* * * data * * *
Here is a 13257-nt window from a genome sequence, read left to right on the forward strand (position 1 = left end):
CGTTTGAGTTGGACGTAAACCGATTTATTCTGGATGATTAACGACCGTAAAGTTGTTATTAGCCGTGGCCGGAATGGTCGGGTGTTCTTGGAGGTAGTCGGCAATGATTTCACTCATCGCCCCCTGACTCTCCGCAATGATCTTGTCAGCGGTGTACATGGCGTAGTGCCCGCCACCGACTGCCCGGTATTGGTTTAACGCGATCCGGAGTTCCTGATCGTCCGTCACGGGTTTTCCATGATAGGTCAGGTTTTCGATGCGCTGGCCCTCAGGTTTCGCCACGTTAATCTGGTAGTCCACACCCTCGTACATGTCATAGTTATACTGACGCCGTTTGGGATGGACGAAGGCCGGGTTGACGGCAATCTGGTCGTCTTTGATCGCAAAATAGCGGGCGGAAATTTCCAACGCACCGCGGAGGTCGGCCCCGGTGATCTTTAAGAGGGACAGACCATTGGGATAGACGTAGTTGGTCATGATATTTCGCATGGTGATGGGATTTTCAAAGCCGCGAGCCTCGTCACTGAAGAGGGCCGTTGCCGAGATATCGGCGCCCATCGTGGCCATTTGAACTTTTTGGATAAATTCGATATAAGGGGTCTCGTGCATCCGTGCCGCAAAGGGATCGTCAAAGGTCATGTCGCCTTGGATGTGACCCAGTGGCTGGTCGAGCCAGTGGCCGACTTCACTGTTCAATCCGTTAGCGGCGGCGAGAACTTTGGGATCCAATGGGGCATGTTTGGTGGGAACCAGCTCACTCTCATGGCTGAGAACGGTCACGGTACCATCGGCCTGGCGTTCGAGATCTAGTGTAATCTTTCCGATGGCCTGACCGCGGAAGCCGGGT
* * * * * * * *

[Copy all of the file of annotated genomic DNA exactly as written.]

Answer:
Here is a 13257-nt window from a genome sequence, read left to right on the forward strand (position 1 = left end):
CGTTTGAGTTGGACGTAAACCGATTTATTCTGGATGATTAACGACCGTAAAGTTGTTATTAGCCGTGGCCGGAATGGTCGGGTGTTCTTGGAGGTAGTCGGCAATGATTTCACTCATCGCCCCCTGACTCTCCGCAATGATCTTGTCAGCGGTGTACATGGCGTAGTGCCCGCCACCGACTGCCCGGTATTGGTTTAACGCGATCCGGAGTTCCTGATCGTCCGTCACGGGTTTTCCATGATAGGTCAGGTTTTCGATGCGCTGGCCCTCAGGTTTCGCCACGTTAATCTGGTAGTCCACACCCTCGTACATGTCATAGTTATACTGACGCCGTTTGGGATGGACGAAGGCCGGGTTGACGGCAATCTGGTCGTCTTTGATCGCAAAATAGCGGGCGGAAATTTCCAACGCACCGCGGAGGTCGGCCCCGGTGATCTTTAAGAGGGACAGACCATTGGGATAGACGTAGTTGGTCATGATATTTCGCATGGTGATGGGATTTTCAAAGCCGCGAGCCTCGTCACTGAAGAGGGCCGTTGCCGAGATATCGGCGCCCATCGTGGCCATTTGAACTTTTTGGATAAATTCGATATAAGGGGTCTCGTGCATCCGTGCCGCAAAGGGATCGTCAAAGGTCATGTCGCCTTGGATGTGACCCAGTGGCTGGTCGAGCCAGTGGCCGACTTCACTGTTCAATCCGTTAGCGGCGGCGAGAACTTTGGGATCCAATGGGGCATGTTTGGTGGGAACCAGCTCACTCTCATGGCTGAGAACGGTCACGGTACCATCGGCCTGGCGTTCGAGATCTAGTGTAATCTTTCCGATGGCCTGACCGCGGAAGCCGGGT